‘My fa­ther’s warn­ings are be­com­ing a re­al­ity’

The Daily Telegraph - Review - - Books -

As two new Philip K Dick adap­ta­tions head to the screen, the au­thor’s daugh­ter tells Tim Martin that the world is edg­ing ever closer to his wildest imag­in­ings

Atele­pathic pig rea­sons sor­row­fully with the man about to eat it. North Amer­ica splits in half along racial lines. Peo­ple buy new mem­o­ries and have them im­planted. These are some of the fic­tions of Philip K Dick, whose writ­ing, of­ten ig­nored in his life­time, seems to vi­brate with anx­i­ety and des­per­ate wit about the things that worry us to­day: the ef­fects of technology on the hu­man mind; mankind’s im­pact on the world; and the un­sta­ble na­ture of re­al­ity it­self.

“It was al­ways my hope, in writ­ing nov­els and sto­ries that asked the ques­tion ‘ What is re­al­ity?,’ ” Dick once wrote, “to some­day get an an­swer.” That com­ment of­fers a clue as to the ap­peal of his fic­tion, which is some­times so in­tensely felt that it can be hard to read. If you’ve ever sensed, even for a mo­ment, that your grip on re­al­ity has gone a lit­tle slack, then you may not wish to pick up his 1969 novel Ubik, a book that opens in a hy­per­cor­po­rate world in which peo­ple have to pay for ev­ery­thing (in­clud­ing leav­ing the house) be­fore a bomb blast plunges its small group of char­ac­ters into a re­al­ity that seems to be al­ter­ing with ev­ery pass­ing se­cond. Things age too fast. Peo­ple de­velop false mem­o­ries. Are the char­ac­ters all dead? Are they dream­ing – or mad? How would they know? How would you know?

The work of Dick – PKD to his fans – in­cor­po­rates some of the ro­bots-and-rocket ships trap­pings of mid-cen­tury science fic­tion, but its themes can feel dis­con­cert­ingly mod­ern. To­mor­row, the lat­est PKD adap­ta­tion ar­rives on screen in the form of Philip K Dick’s Elec­tric Dreams, a 10-part se­ries pro­duced by Sony for Chan­nel 4 in the UK and Ama­zon in the US. It takes in­spi­ra­tion from 10 sto­ries that Dick wrote for pulp mag­a­zines in the early Fifties, all of which al­ready con­tain the para­noid themes and ob­ses­sions that would go on to dom­i­nate his ca­reer. In one, an abu­sive hus­band re­turns from a dis­tant war with an alien hid­ing in his head. In an­other, a sprawl­ing au­to­matic fac­tory learns to repli­cate it­self piece by piece.

Per­haps with the ex­am­ple of Ama­zon’s lav­ish 2015 adap­ta­tion of Dick’s 1962 novel The Man in the High Cas­tle in mind, the pro­duc­ers of Elec­tric Dreams have gone all-in on the scope and cast­ing of this new se­ries. The stars in­clude Ti­mothy Spall, Steve Buscemi, Bryan Cranston, Essie Davis, Sidse Ba­bett Knud­sen and Janelle Monáe; the sets range from a murky Blade-Run­ner­ish retro­fu­ture, full of vin­tage au­to­mo­biles and telepaths in brown trench coats, to the plains of Earth un­told years af­ter the apoca­lypse.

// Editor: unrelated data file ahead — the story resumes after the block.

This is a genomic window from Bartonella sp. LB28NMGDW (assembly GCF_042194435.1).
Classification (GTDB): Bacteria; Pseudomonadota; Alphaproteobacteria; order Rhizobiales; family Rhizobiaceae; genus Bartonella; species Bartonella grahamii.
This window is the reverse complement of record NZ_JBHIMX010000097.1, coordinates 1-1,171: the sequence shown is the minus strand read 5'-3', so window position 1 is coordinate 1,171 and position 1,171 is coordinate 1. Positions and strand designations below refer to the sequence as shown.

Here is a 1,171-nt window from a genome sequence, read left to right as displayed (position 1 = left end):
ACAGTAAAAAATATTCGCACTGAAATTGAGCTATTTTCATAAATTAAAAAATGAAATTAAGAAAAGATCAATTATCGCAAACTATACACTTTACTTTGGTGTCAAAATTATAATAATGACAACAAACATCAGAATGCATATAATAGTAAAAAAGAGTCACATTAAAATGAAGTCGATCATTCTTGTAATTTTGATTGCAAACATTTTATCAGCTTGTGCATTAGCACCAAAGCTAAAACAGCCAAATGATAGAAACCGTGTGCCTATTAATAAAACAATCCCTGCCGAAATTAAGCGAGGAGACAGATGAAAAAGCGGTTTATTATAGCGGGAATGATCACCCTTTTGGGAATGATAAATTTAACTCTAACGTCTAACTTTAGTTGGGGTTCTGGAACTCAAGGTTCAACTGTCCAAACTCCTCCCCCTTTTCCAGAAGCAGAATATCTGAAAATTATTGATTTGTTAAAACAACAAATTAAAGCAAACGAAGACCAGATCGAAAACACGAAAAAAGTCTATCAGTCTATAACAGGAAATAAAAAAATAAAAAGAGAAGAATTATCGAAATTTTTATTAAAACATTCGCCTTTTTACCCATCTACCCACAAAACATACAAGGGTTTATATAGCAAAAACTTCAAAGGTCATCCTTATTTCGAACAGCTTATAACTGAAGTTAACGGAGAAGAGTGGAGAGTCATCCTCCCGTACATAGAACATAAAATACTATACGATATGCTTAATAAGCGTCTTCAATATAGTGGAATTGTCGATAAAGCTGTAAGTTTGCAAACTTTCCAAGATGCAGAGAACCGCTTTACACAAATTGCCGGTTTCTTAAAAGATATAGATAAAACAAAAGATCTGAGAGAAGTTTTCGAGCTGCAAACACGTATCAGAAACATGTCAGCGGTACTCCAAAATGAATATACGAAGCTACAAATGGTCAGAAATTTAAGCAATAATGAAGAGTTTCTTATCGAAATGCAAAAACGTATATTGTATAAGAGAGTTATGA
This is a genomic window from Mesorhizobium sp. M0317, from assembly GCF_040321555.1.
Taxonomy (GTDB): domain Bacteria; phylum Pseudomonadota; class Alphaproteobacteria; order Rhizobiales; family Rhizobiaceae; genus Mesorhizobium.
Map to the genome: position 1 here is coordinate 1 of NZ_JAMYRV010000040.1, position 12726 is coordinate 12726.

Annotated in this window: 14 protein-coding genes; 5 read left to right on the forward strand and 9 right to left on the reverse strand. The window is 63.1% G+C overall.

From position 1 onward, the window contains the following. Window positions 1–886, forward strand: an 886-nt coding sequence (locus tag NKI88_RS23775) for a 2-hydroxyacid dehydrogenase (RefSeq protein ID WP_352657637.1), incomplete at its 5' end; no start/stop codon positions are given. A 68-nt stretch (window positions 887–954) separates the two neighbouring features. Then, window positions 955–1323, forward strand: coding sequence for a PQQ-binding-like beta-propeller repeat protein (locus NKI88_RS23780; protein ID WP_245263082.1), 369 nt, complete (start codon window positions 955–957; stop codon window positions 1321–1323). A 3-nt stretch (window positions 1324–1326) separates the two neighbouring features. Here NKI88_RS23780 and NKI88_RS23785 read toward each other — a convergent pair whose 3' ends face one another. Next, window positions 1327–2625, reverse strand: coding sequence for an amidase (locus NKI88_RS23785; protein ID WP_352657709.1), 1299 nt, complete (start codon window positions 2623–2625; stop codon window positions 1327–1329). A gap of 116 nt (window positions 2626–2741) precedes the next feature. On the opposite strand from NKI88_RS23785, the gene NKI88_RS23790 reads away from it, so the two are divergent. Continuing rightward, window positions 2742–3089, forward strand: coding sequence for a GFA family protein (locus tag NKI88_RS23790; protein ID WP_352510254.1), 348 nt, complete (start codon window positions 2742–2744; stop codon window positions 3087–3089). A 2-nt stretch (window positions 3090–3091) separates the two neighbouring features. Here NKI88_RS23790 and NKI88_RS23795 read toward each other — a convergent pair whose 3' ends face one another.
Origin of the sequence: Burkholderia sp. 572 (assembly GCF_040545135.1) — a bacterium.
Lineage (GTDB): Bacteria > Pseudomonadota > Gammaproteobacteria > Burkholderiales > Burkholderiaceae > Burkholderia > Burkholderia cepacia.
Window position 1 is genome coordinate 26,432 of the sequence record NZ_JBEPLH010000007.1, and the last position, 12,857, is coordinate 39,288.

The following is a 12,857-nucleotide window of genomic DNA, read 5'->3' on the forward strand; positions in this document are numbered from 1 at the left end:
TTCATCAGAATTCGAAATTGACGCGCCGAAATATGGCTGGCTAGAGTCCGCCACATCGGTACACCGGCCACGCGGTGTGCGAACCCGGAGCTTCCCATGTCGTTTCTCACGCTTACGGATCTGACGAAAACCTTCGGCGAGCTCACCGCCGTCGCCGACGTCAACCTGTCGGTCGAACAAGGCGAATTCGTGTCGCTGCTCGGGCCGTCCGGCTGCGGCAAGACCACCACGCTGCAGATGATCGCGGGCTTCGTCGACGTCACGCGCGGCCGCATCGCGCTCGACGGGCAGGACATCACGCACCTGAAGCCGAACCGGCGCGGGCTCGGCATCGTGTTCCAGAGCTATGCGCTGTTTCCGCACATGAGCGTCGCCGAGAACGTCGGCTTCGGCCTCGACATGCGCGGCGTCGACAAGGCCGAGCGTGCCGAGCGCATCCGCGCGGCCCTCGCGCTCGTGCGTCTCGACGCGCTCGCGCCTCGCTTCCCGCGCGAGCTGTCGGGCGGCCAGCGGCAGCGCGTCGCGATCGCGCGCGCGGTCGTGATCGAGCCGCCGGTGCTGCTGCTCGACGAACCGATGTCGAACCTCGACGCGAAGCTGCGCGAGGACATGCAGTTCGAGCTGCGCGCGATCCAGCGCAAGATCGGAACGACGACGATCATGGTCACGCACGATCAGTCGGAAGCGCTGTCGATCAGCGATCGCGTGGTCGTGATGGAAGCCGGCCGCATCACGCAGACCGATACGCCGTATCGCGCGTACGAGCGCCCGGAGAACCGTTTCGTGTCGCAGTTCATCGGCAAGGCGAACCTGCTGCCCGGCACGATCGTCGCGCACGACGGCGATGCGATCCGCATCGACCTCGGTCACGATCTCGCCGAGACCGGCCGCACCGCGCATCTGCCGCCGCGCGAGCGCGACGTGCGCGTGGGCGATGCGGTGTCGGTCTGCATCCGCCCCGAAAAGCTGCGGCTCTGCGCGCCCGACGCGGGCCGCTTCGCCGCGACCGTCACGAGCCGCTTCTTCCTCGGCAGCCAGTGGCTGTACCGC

One of the pro­duc­ers is Isa Dick Hack­ett, the au­thor’s daugh­ter, who, with her sib­lings Laura Les­lie and Christo­pher Dick, runs Elec­tric Shep­herd Pro­duc­tions and over­sees adap­ta­tions of her fa­ther’s work. Friendly and busi­nesslike, Hack­ett sees the in­flu­ence of his writ­ing in ev­ery­thing from The Sims video games to vir­tual re­al­ity and online avatars, “al­though in­ter­est­ingly he wasn’t much of a hard sci-fi guy,” she says. “He didn’t nec­es­sar­ily pre­dict a lot of in­ven­tions. It was more about how technology im­pacted on hu­man be­ings.” Nonethe­less, she points to the “home­opa­pes” in sev­eral of Dick’s sto­ries – self-gen­er­at­ing news sheets that pro­vide up-tothe-minute con­tent “tai­lored to your in­di­vid­ual re­quire­ments” and con­tain­ing “the clas­si­fi­ca­tion of news that you wish” – as one ex­am­ple of how re­al­ity in­creas­ingly re­sem­bles his fic­tional ideas.

Hack­ett of­fers a re­laxed com­men­tary on her fa­ther’s of­ten com­fort­less works of fic­tion, but she is clear that if Dick were alive to­day “and if he hadn’t in some re­spects been mad be­fore, it would have driven him mad. He would have felt as though his warn­ings to peo­ple about the im­pact of hu­mans and hu­man re­la­tion­ships were be­com­ing re­al­ity.”

In the 30 years be­tween 1952 and his death, Dick wrote with the zeal of some­one on a mis­sion, both helped and harmed by the am­phet­a­mines on which he in­creas­ingly came to rely. As time went by, the ha­rassed ev­ery­men in his nov­els, who find them­selves en­tan­gled in hor­ri­bly plau­si­ble fake worlds or sur­rounded by not-quite-right im­i­ta­tions of hu­man­ity, be­came fig­ures for the au­thor him­self – and PKD’s life, in turn, edged closer and closer to PKD’s nov­els.

Read­ers and schol­ars con­tinue to de­bate the true na­ture and ex­tent of Dick’s men­tal ill­ness. As Jonathan Lethem and Pamela Jack­son wrote in their in­tro­duc­tion to the 2011 edi­tion of The Ex­e­ge­sis of Philip K Dick, a two mil­lion-word doc­u­ment that Dick pro­duced in

‘Some peo­ple call it para­noia. Look­ing back, it seems he was pretty re­li­able’

‘ He tended to con­sider a lot of things that could go wrong’: Philip K Dick

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